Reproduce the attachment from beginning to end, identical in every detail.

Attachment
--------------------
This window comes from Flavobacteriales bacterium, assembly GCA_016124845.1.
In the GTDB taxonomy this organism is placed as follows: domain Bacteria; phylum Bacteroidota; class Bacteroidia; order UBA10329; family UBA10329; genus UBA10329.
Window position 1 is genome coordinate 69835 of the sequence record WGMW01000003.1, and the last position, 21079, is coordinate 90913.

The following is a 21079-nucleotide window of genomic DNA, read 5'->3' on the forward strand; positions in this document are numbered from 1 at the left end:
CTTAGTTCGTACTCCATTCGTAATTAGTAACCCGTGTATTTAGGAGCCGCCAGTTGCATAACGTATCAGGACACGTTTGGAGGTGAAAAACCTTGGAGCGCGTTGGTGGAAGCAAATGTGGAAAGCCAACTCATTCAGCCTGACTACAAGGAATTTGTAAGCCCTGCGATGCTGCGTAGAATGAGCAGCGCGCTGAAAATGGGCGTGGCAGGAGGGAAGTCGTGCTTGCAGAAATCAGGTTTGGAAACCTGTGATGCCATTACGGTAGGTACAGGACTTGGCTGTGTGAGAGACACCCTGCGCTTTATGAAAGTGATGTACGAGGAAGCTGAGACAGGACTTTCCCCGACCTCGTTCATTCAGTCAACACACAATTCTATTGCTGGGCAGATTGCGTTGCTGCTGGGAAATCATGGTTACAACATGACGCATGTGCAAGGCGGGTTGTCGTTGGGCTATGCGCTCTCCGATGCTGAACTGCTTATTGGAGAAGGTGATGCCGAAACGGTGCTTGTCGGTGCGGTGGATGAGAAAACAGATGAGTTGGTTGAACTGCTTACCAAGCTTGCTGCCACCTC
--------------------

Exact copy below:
This window comes from Flavobacteriales bacterium, assembly GCA_016124845.1.
In the GTDB taxonomy this organism is placed as follows: domain Bacteria; phylum Bacteroidota; class Bacteroidia; order UBA10329; family UBA10329; genus UBA10329.
Window position 1 is genome coordinate 69835 of the sequence record WGMW01000003.1, and the last position, 21079, is coordinate 90913.

The following is a 21079-nucleotide window of genomic DNA, read 5'->3' on the forward strand; positions in this document are numbered from 1 at the left end:
CTTAGTTCGTACTCCATTCGTAATTAGTAACCCGTGTATTTAGGAGCCGCCAGTTGCATAACGTATCAGGACACGTTTGGAGGTGAAAAACCTTGGAGCGCGTTGGTGGAAGCAAATGTGGAAAGCCAACTCATTCAGCCTGACTACAAGGAATTTGTAAGCCCTGCGATGCTGCGTAGAATGAGCAGCGCGCTGAAAATGGGCGTGGCAGGAGGGAAGTCGTGCTTGCAGAAATCAGGTTTGGAAACCTGTGATGCCATTACGGTAGGTACAGGACTTGGCTGTGTGAGAGACACCCTGCGCTTTATGAAAGTGATGTACGAGGAAGCTGAGACAGGACTTTCCCCGACCTCGTTCATTCAGTCAACACACAATTCTATTGCTGGGCAGATTGCGTTGCTGCTGGGAAATCATGGTTACAACATGACGCATGTGCAAGGCGGGTTGTCGTTGGGCTATGCGCTCTCCGATGCTGAACTGCTTATTGGAGAAGGTGATGCCGAAACGGTGCTTGTCGGTGCGGTGGATGAGAAAACAGATGAGTTGGTTGAACTGCTTACCAAGCTTGCTGCCACCTC